Occasionally, the tightness of space of the format led to an oversimplification that was confusing. So, for example, when talking about the travelling salesman problem, we are told: ‘The best we seem able to do with NP-complete problems [never properly defined] is to exhaustively consider all possible solutions.’ But it depends what you mean by best. That's the only way to be sure of finding the optimal solution, but there are methods that will get within a small percentage of optimal in practical times (or satnavs wouldn’t work), which are surely better than a non-feasible approach? Similarly, we are told ‘The type of logic used in mathematics can’t cope with this seemingly trivial scenario [moving away from the idea Tweetie, who is a bird, can fly when you discover it’s a penguin], because it wasn’t designed for retracting conclusions.’ But this is exactly what happens when using Bayesian methods... which bizarrely are covered on the next page.

A final, and important oversimplification is over the negatives of AI. Some parts ignore this. The section on driverless cars is upbeat about all the lives that could potentially be saved. But this ignores the psychological issue that we aren't good at weighing up virtual lives saved against the actual people who will definitely be killed by driverless cars (the first example occurred just before this review was written). Though Wooldridge does mention problems from job losses, loss of privacy and algorithmic bias, he also misses the negatives arising from a point he makes earlier that machine learning can’t explain its decisions. The inability to explain why, say, someone is refused a mortgage runs counter to increasing move towards corporate transparency and could prove a real problem.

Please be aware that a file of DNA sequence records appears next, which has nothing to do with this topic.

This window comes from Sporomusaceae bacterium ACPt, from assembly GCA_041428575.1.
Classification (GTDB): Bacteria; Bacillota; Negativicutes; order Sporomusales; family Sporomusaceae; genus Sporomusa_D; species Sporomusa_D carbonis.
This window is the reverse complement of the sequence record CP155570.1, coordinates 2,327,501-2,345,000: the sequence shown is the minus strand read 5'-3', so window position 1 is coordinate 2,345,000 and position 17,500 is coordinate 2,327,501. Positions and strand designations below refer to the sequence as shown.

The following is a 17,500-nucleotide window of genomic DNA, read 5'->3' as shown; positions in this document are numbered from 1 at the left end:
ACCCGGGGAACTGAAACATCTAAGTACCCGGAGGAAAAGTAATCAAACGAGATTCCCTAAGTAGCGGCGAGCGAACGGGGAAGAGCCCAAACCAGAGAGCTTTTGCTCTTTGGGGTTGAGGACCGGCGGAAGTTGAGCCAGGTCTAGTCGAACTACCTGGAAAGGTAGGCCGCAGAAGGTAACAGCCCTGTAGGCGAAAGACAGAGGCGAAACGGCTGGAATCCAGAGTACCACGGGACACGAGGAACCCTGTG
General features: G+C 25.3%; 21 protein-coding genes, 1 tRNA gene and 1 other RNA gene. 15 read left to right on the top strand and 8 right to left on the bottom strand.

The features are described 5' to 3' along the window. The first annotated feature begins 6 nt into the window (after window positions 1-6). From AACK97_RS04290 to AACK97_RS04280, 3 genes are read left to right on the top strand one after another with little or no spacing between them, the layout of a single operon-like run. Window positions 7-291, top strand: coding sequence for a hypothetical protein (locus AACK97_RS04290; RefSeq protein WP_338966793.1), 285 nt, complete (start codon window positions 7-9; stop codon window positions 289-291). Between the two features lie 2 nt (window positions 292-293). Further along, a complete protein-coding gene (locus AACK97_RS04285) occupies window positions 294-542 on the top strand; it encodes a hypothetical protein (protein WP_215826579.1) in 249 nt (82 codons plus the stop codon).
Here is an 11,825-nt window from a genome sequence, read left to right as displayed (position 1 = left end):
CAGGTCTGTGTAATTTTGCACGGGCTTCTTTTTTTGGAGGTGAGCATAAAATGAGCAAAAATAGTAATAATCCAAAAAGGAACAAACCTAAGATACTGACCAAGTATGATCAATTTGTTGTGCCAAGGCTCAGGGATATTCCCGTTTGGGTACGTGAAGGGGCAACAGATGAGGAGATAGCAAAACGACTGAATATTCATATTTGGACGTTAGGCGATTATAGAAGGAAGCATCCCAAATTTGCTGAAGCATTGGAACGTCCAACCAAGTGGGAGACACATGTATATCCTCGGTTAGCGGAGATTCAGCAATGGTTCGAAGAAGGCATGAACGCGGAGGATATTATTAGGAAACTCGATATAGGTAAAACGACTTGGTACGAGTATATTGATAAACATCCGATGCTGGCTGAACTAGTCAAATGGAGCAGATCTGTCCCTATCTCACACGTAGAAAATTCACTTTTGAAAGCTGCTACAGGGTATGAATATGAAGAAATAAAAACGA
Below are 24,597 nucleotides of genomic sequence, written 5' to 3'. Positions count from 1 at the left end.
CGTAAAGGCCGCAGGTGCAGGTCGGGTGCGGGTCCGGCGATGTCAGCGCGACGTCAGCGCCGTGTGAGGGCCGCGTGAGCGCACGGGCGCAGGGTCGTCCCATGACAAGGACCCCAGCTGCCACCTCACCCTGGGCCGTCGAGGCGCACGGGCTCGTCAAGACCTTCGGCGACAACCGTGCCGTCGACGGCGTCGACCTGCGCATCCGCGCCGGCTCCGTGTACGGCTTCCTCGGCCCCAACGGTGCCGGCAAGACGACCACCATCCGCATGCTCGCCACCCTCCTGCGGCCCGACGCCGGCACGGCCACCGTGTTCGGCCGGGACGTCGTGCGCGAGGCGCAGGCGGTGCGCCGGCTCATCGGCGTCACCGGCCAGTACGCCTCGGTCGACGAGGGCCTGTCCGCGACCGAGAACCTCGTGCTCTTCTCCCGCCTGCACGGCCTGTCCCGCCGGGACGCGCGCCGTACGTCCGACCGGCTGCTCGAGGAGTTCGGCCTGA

Overall, Wooldridge does a surprisingly good job, though, given the limitations of the format.



Review by Brian Clegg


Popular posts from this blog

Lost in Math - Sabine Hossenfelder *****

One of my favourite illustrations from a science title was in Fred Hoyle's book on his quasi-steady state theory. It shows a large flock of geese all following each other, which he likened to the state of theoretical physics. In the very readable Lost in Math, physicist Sabine Hossenfelder exposes the way that in certain areas of physics, this is all too realistic a picture. (Hossenfelder gives Hoyle's cosmological theory short shrift, incidentally, though, to be fair, it wasn't given anywhere near as many opportunities to be patched up to match observations as the current version of big bang with inflation.)